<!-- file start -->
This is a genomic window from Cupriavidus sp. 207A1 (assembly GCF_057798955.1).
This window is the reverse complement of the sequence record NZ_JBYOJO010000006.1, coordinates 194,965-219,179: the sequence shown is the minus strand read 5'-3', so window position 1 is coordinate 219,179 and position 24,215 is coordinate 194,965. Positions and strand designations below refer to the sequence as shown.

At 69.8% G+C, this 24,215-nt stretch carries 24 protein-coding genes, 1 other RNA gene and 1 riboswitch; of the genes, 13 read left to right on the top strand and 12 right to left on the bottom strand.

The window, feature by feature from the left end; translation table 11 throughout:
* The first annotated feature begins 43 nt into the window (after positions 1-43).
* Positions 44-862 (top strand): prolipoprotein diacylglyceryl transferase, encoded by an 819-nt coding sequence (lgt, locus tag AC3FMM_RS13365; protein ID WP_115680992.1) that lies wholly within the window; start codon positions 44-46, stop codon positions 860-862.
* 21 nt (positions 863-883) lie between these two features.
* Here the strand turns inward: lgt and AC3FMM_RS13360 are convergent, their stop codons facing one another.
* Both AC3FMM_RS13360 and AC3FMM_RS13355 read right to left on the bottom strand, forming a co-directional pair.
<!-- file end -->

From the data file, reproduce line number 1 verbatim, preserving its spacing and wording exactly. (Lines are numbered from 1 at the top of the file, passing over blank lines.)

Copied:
This is a genomic window from Cupriavidus sp. 207A1 (assembly GCF_057798955.1).